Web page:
Piracy

Njalla Succumbs to Legal Pressure and Takes Down Multiple Pirate Domains

By Bill Toulas / May 21, 2021

According to multiple reports over the past couple of days, pirate websites using the Njalla domain registration service have gone offline. Examples include “1337x.is”, “Flixtor.is”, “Getpopcorntime.is”, and also “stream2watch.is”, all being down right now without having published anything in relation to the outage beforehand.

Njalla is a privacy-aware domain service that accepts crypto payments for the registration of a domain, buys it for the client, and then lets them have full control of it. So, it works like an in-betweener needed for the operator of a website to remain anonymous.

However, the DMCA notices for various violations are still reaching Njalla, not the operator, and as such, any legal pressure is applied on the service. As expected, a lot is going on on platforms whose owners don’t want their names known, and Njalla isn’t promising to protect the entire spectrum of it. Take this recent tweet from the service founder as an example, where a DMCA takedown on a phishing site mimicking NordVPN was handled appropriately - with the site being taken down immediately.

https://twitter.com/brokep/status/1389918156039282688

However, when it comes to piracy, that’s a different story altogether. Njalla’s founder is one of Pirate Bay’s co-founders after all, and the man has made his position on copyright infringement crystal clear. Simply put, he does not believe that copies of content should have any value, let alone price. As such, Njalla was considered to be a safe place to register your pirate site, and such services flocked in quickly.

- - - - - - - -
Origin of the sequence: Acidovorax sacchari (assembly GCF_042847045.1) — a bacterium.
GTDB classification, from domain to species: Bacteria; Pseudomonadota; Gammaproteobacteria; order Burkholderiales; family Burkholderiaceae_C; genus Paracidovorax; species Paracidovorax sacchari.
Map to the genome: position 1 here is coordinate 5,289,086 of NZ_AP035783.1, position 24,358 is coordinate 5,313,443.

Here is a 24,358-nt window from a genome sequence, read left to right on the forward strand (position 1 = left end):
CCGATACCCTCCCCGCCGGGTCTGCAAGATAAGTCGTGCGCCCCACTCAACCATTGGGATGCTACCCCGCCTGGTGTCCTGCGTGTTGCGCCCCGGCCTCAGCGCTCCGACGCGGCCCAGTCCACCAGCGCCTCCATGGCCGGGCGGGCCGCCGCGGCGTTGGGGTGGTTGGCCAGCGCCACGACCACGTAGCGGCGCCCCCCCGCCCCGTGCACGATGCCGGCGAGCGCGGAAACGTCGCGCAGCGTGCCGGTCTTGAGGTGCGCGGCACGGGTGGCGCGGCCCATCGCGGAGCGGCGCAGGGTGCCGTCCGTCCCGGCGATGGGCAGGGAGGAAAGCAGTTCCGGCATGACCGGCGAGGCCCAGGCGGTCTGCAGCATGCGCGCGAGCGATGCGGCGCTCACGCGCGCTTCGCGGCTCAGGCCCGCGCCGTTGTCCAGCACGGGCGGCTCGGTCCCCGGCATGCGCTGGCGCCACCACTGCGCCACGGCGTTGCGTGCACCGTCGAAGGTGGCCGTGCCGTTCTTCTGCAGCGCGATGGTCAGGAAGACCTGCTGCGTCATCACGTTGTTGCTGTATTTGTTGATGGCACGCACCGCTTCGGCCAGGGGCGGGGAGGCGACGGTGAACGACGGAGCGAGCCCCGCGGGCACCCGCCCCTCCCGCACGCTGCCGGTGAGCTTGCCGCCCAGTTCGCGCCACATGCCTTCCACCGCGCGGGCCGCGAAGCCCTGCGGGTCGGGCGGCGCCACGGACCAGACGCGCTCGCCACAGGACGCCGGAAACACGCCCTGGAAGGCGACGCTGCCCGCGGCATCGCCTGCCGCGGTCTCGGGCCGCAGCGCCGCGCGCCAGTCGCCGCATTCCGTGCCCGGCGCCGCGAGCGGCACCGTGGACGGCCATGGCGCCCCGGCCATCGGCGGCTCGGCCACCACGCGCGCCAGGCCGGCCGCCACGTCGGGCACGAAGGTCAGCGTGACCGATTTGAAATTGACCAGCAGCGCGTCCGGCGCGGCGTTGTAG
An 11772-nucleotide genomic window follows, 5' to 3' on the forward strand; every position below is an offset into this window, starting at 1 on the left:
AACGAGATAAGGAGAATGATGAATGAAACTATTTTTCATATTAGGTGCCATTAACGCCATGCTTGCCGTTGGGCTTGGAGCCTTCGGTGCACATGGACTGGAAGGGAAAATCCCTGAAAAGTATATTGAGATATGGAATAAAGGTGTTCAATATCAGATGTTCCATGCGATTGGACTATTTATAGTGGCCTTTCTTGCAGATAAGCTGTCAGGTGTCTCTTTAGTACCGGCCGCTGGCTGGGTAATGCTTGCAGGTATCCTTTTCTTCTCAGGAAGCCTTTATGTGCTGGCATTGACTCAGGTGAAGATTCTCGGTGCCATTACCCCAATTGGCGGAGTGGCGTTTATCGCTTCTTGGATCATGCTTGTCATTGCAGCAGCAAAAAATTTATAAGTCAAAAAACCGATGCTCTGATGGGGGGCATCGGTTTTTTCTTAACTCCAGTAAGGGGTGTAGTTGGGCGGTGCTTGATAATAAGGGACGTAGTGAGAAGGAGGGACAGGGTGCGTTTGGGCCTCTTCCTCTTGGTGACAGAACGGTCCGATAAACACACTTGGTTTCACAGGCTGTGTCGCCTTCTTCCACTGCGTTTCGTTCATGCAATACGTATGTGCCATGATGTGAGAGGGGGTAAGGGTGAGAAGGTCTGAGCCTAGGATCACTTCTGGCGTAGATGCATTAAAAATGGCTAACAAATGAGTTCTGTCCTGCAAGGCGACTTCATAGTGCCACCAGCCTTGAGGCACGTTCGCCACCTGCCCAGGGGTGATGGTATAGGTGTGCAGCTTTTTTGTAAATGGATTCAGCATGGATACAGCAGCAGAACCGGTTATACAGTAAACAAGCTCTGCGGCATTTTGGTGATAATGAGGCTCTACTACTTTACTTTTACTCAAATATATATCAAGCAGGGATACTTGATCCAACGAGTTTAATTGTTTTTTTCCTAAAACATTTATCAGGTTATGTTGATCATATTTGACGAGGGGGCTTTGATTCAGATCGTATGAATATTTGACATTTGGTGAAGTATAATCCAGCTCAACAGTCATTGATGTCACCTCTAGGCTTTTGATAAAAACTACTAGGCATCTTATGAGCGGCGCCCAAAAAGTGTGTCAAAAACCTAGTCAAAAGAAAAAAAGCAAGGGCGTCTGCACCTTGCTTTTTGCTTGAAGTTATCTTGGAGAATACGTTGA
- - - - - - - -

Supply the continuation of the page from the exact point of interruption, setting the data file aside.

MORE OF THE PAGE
Last November, RIAA and the MPA proposed to the USTR to add Njalla to its yearly “naughty list,” attempting to create multiple practical problems for the business entity. Clearly, copyright holders and their representing coalitions weren’t happy about how Njalla handled the piracy matter. Soon, ISNIC, Iceland’s registry, warned Njalla with suspension, which eventually resulted in the first cracks.

Obviously, the particular platforms affected by this operate multiple domains and are very used to jumping around to others when they lose one. The blocking actions are still hurting them due to the time needed to recuperate and promote a new “main” URL, but it’s not enough to shut them completely. The interesting aspect of the story is that Njalla is obliged to change stance now, and people wonder about how far it could go.

Already, there’s an ongoing legal case in Iceland which attempts to unmask the operators of several Njalla domains, so we’ll soon get to see if the service keeps any kind of logs, the cryptocurrency transaction details, or anything that could be used to trace the identity of these users.



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